|1. Current distribution in the risk assessment area or in neighbouring countries/biogeographical distributions of species that presently exist in biogeographic regions; records of invasion in biogeographic regions and ports/ biogeographic region of donor and recipient port(s); the presence of target species in the recipient port(s), port region, and biogeographic region.||◗◯||▴□|
|2. Likely future distribution in the risk assessment area or in neighbouring countries/identify potential target species with wide biogeographical or known invaders in other biogeographic regions, the presence of target species in the recipient port(s), port region, and biogeographic region; life history information on the target species and physiological tolerances, in particular salinity and temperature, of each life stage; habitat type required by the target species and availability of habitat type in the recipient port, the likelihood of target species surviving.||◗◯||▴□|
|Adverse impact on biodiversity, ecosystem services, native species, protected sites, endangered habitats, human health, safety, economy, potential future impact (Art 5(1) (f))|
|1. Known impact or potential future impact on biodiversity and related ecosystem services. The potential future impact in the risk assessment area/records of native that have the potential to affect or result in substantial ecological impacts/species of concern that may impair or damage the environment need to be identified and selected (e.g., target species). Target species should be selected for a specific port, State, or geographical region, and should be identified and agreed.||◗◯||▴□|
|2. Known impact and the assessment of the potential future impact. The magnitude of the impact scored or otherwise classified. The impact scoring or classification system include a reference to the underlying publication / species biogeographical risk assessment compares the biogeographical distributions of nonindigenous, cryptogenic, and harmful native species that presently exist in the donor and recipient ports and biogeographic regions.||◗◯||▴|
|3. Known impact and the assessment of the potential future impact on biodiversity / records of native species have the potential to affect, result in ecological impacts/target species selected on criteria that identify the ability to invade and become harmful; demonstrated impacts on environment, economy, human health, property, resources; strength and type of ecological interactions, e.g., ecological engineers; current distribution within biogeographic region and in other biogeographic regions; relationship with ballast water as a vector.||◗◯||▴□|
|4. Known impact and the assessment of the potential future impact on related ecosystem services.|
|5. Known impact and the assessment of potential future impact on human health, safety and the economy / records of native species have the potential to affect human health, result in ecological, economic impacts/species of concern that may impair or damage the environment, human health, property or resources, target species should be selected for a specific port, State, or geographical region.||◗◯||▴□|
|Potential costs of damage (Art 5(1) (g))|
|1. The assessment, in monetary or other terms, of the potential costs of damage on biodiversity, ecosystem services.||●|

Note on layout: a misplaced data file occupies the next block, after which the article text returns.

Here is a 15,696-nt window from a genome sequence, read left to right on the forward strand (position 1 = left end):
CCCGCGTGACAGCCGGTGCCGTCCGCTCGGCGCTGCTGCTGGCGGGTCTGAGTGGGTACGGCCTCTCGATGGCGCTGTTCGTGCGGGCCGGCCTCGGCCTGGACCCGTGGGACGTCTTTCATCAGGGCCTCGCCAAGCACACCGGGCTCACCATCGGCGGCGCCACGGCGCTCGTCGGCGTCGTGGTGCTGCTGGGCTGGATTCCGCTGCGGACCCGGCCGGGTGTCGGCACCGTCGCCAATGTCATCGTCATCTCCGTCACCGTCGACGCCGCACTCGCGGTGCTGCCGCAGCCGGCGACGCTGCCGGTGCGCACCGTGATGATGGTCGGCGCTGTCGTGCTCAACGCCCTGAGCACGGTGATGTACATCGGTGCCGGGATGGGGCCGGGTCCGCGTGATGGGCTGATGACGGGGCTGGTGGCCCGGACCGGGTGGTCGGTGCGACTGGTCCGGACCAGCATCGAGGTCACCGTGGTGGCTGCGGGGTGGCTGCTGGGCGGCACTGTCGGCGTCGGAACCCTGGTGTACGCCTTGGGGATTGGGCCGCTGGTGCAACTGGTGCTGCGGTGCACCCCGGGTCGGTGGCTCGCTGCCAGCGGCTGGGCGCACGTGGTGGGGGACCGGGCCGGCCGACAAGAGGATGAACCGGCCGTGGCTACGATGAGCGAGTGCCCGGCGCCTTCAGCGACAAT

|2. The assessment of the potential costs of damage on human health, safety, and the economy.||●|
|Known uses for the species, social, economic benefits (Art 5(1) (h))|
|1. Description and list of known uses of species.||●|
|2. Social and economic benefits from the known uses for the species, environmental, social and economic relevance and an indication of associated beneficiaries.||●|
|Types of impact categories||Human health/Human health||◗◯||□|
|Social –cultural/Property or resources||◗◯||□|
The IMO Guidelines define eight key principles that should be taken into account in a RA. The EU Regulation mentions the RA principles, but not as explicit as the IMO guidelines. Consequently, our evaluation has been based on the key principles listed in the IMO Guidelines (Tables 1, 3).
The IMO Guidelines define three approaches of RA: (i) environmental matching, (ii) biogeographical and (iii) species-specific. All of these approaches are reflected in each of the eight articles outlining RA components in the EU Regulation. However, the IMO guidelines do not directly correspond with the two equivalent articles within the EU Regulation (Art 5(1)(g) and Art 5(1)(h)) (Table 3), and only partially refer to the six other articles. Furthermore, the EU Regulation gives a brief description of those components that need to be addressed in RA methodologies. In our study we included all twenty-nine RA components of the EU Regulation in an overall evaluation procedure (Table 3).
The IMO Guidelines mention four impacts: “on environment, economy, human health, property or resources” (IMO, 2007). The EU Regulations include five impacts “on biodiversity and related ecosystem services, including on native species, protected sites, endangered habitats, as well as on human health, safety, and the economy including an assessment of the potential future impact” (European Union, 2018). The impacts referred to in both documents can be narrowed to four types: (a) human health, (b) economy, (c) environment (incl. biodiversity and ecosystem services), and (d) social-cultural values.
Key principles of assessment process
|Key principles||Bioinvasion risk and impact assessment methods (%)|
|AS-ISK||BINPAS||CIMPAL||CMIST||GABLIS||GB NNRA||GEIAA||GISS||GISS IUCN||HARMONIA+||GLOTSS||RABW||SBRA||TRAAIS||WISC|